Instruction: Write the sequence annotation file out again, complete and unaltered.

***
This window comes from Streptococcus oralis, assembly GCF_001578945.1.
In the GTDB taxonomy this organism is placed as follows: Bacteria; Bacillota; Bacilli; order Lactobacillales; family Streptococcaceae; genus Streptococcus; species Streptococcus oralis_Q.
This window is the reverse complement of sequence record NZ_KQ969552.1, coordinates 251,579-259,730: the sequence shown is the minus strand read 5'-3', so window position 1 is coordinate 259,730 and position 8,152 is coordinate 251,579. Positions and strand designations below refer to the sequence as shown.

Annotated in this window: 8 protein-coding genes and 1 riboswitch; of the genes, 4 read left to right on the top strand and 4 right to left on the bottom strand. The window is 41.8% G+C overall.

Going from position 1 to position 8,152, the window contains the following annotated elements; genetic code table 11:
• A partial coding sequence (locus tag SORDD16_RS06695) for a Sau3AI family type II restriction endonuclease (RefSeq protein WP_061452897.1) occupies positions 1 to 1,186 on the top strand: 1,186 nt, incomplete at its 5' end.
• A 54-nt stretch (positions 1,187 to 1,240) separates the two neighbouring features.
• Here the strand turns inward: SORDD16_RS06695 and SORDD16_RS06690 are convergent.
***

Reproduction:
This window comes from Streptococcus oralis, assembly GCF_001578945.1.
In the GTDB taxonomy this organism is placed as follows: Bacteria; Bacillota; Bacilli; order Lactobacillales; family Streptococcaceae; genus Streptococcus; species Streptococcus oralis_Q.
This window is the reverse complement of sequence record NZ_KQ969552.1, coordinates 251,579-259,730: the sequence shown is the minus strand read 5'-3', so window position 1 is coordinate 259,730 and position 8,152 is coordinate 251,579. Positions and strand designations below refer to the sequence as shown.

Annotated in this window: 8 protein-coding genes and 1 riboswitch; of the genes, 4 read left to right on the top strand and 4 right to left on the bottom strand. The window is 41.8% G+C overall.

Going from position 1 to position 8,152, the window contains the following annotated elements; genetic code table 11:
• A partial coding sequence (locus tag SORDD16_RS06695) for a Sau3AI family type II restriction endonuclease (RefSeq protein WP_061452897.1) occupies positions 1 to 1,186 on the top strand: 1,186 nt, incomplete at its 5' end.
• A 54-nt stretch (positions 1,187 to 1,240) separates the two neighbouring features.
• Here the strand turns inward: SORDD16_RS06695 and SORDD16_RS06690 are convergent.